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On the other hand, the term “trial period” just gives me the heebie jeebies. A few days ago, in a post called ‘The Vow,’ I compared dog adoption to a marriage. While some people out there may consider that to be a bit theatrical, that is truly how I hope Georgia’s family will view their commitment to her, and to us. I would imagine that if someone enters into a marriage with the idea that divorce is always an option if things don’t work out, they are probably a lot more likely to seek that outcome when things (inevitably) get hard. I see the commitment to a dog in the same way. Things with any dog, adopted or otherwise, are going to be hard at times. I promise. A puppy is going to chew your shoes and pee on your carpet. An adult dog may experience separation anxiety, reluctance in warming up to your family, or issues with other animals. If you know that the rescue is willing to take the dog back if when things ‘get hard,’ are you really going to be that willing to work through the issues?

If one of your first questions to us as the foster family is about the potential for a “trial period,” does that say you are simply taking a conservative and realistic approach for all involved? Or, does it suggest that you are looking for a ‘perfect’ dog, and an easy way out if the animal doesn’t meet your expectations?

If the rescue has taken the time to explain the process of the two-week de-stress (which we, and many other reputable rescues, require) and you ask for a weekend trial period, it is probably pretty clear that the dog’s best interest is not at the forefront of your consciousness. A short trial period would not allow the dog sufficient time to integrate with your family, other pets, and home environment through the two-week de-stress process.

Furthermore, experiencing struggles with your dog is an optimum opportunity to build your relationship and increase your communication skills together. Taking a training class or devoting time to getting to know your new pet can prove to be immeasurably valuable to your bond. Once you come out on the other side of an issue, and have conquered the fear or improved the communication, you will experience a stronger bond and deeper understanding of one another. To allow a new owner the flexibility of giving up easily and sending the dog back when they experience challenges, is robbing them of a potentially wonderful relationship, and of an opportunity to improve their dog training skills.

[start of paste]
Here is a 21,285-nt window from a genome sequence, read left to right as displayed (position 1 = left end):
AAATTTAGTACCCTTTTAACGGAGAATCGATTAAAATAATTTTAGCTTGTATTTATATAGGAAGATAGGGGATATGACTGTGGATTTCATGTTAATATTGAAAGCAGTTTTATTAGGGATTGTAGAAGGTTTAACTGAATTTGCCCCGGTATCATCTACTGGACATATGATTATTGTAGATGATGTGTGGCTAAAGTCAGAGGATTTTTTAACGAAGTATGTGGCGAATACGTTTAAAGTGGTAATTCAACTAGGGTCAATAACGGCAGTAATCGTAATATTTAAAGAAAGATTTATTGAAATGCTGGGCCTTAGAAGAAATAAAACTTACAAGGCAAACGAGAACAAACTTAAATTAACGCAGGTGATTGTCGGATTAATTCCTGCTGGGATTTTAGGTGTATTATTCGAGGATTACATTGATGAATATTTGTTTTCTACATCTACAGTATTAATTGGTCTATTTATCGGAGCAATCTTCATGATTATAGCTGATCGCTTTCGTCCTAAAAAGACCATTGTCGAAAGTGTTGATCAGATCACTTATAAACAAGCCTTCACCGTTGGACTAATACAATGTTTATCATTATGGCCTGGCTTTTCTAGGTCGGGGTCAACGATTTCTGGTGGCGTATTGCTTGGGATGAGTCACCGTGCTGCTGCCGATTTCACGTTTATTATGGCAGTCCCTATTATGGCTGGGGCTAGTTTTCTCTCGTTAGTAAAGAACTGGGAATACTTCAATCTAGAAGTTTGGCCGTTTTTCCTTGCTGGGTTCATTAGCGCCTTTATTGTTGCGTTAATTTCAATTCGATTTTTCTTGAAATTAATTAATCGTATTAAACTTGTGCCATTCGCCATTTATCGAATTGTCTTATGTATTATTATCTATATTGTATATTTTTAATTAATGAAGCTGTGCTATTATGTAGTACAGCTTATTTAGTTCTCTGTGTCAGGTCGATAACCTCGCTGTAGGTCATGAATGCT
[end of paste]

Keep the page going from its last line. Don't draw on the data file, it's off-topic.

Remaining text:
Also, many dogs in the rescue system have experienced traumatic lives in one way or another. Perhaps they have been abused, neglected, or bounced between homes. It is likely that at some point or another, they have known the chaos and isolation of a life behind bars. While we love dogs for their trusting nature and resiliency, any pup with some recollection of their negative past may take time to unveil their true personality in their new home. For us, it took almost a full month for Georgia to begin cuddling and playing with toys around us. Additionally, it took almost THREE whole months before she was comfortable around both of our dogs indoors. While this may seem like a big sacrifice on our parts, it was worth every second to see her laying on her back, tummy up in the air, snoozing beside Tonka & Gaige, without a care in the world. Not only will it take some time for a dog to truly let down their guard in your home, but the idea of bouncing them around between homes is literally petrifying to me. I know that were Georgia to go into an adoptive home that was not the right fit, it would be much harder for either of us (myself, and Georgia!) to trust that the next home would be. I can’t imagine how she would regress in terms of her training, and her comfort levels with people and other animals.

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Now that you know where I stand on this… well actually, I don’t even know where I stand on this. Of course, Georgia will always be welcomed back into our home and into our rescue, should an issue arise in her adoptive family. But the idea of a specified trial period just sets off all kinds of alarms in my head and in my heart. Where do you stand on this issue, personally? Does your rescue have a specific policy? Do you have stories of trial periods that were either absolutely successful, or completely detrimental? Did I neglect to bring up an important point on either side of the argument? I would love to hear your input!

“Character cannot be developed in ease & quiet. Only through experiences of trial & suffering can the soul be strengthened, vision cleared, ambition inspired, and success achieved.”

-Helen Keller

 

Everyone’s Best Friend